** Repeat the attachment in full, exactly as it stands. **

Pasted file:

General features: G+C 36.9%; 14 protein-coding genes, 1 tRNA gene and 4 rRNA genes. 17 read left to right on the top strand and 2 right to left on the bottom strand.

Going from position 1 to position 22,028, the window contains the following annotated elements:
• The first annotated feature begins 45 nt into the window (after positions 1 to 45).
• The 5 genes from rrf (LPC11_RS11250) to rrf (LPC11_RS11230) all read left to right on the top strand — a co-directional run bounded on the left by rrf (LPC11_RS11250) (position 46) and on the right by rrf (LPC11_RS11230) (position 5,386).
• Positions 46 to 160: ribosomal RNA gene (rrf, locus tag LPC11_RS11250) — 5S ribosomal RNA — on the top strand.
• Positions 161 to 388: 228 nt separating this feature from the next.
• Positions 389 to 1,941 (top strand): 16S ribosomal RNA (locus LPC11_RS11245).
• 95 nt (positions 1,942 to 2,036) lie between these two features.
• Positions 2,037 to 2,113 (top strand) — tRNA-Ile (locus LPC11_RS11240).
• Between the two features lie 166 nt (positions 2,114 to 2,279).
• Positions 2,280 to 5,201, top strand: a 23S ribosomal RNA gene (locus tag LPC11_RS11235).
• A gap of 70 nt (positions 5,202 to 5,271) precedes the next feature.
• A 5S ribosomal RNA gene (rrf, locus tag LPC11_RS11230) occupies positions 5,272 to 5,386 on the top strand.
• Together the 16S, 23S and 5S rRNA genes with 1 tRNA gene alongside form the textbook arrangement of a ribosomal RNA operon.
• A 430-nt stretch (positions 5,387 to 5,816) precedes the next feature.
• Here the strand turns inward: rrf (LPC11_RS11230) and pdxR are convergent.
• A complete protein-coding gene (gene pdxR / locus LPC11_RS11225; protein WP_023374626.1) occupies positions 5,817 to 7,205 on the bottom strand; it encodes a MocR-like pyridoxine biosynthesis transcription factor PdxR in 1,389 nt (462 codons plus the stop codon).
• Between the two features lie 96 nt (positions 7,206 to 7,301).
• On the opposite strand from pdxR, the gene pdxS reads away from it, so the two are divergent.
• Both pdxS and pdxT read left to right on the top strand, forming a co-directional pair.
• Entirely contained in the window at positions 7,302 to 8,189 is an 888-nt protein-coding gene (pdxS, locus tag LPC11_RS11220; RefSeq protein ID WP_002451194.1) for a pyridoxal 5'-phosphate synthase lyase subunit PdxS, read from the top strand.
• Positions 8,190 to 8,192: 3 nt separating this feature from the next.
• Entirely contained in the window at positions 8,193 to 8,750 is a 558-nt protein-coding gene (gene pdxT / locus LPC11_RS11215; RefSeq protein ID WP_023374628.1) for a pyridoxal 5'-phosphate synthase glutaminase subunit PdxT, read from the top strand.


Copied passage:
General features: G+C 36.9%; 14 protein-coding genes, 1 tRNA gene and 4 rRNA genes. 17 read left to right on the top strand and 2 right to left on the bottom strand.

Going from position 1 to position 22,028, the window contains the following annotated elements:
• The first annotated feature begins 45 nt into the window (after positions 1 to 45).
• The 5 genes from rrf (LPC11_RS11250) to rrf (LPC11_RS11230) all read left to right on the top strand — a co-directional run bounded on the left by rrf (LPC11_RS11250) (position 46) and on the right by rrf (LPC11_RS11230) (position 5,386).
• Positions 46 to 160: ribosomal RNA gene (rrf, locus tag LPC11_RS11250) — 5S ribosomal RNA — on the top strand.
• Positions 161 to 388: 228 nt separating this feature from the next.
• Positions 389 to 1,941 (top strand): 16S ribosomal RNA (locus LPC11_RS11245).
• 95 nt (positions 1,942 to 2,036) lie between these two features.
• Positions 2,037 to 2,113 (top strand) — tRNA-Ile (locus LPC11_RS11240).
• Between the two features lie 166 nt (positions 2,114 to 2,279).
• Positions 2,280 to 5,201, top strand: a 23S ribosomal RNA gene (locus tag LPC11_RS11235).
• A gap of 70 nt (positions 5,202 to 5,271) precedes the next feature.
• A 5S ribosomal RNA gene (rrf, locus tag LPC11_RS11230) occupies positions 5,272 to 5,386 on the top strand.
• Together the 16S, 23S and 5S rRNA genes with 1 tRNA gene alongside form the textbook arrangement of a ribosomal RNA operon.
• A 430-nt stretch (positions 5,387 to 5,816) precedes the next feature.
• Here the strand turns inward: rrf (LPC11_RS11230) and pdxR are convergent.
• A complete protein-coding gene (gene pdxR / locus LPC11_RS11225; protein WP_023374626.1) occupies positions 5,817 to 7,205 on the bottom strand; it encodes a MocR-like pyridoxine biosynthesis transcription factor PdxR in 1,389 nt (462 codons plus the stop codon).
• Between the two features lie 96 nt (positions 7,206 to 7,301).
• On the opposite strand from pdxR, the gene pdxS reads away from it, so the two are divergent.
• Both pdxS and pdxT read left to right on the top strand, forming a co-directional pair.
• Entirely contained in the window at positions 7,302 to 8,189 is an 888-nt protein-coding gene (pdxS, locus tag LPC11_RS11220; RefSeq protein ID WP_002451194.1) for a pyridoxal 5'-phosphate synthase lyase subunit PdxS, read from the top strand.
• Positions 8,190 to 8,192: 3 nt separating this feature from the next.
• Entirely contained in the window at positions 8,193 to 8,750 is a 558-nt protein-coding gene (gene pdxT / locus LPC11_RS11215; RefSeq protein ID WP_023374628.1) for a pyridoxal 5'-phosphate synthase glutaminase subunit PdxT, read from the top strand.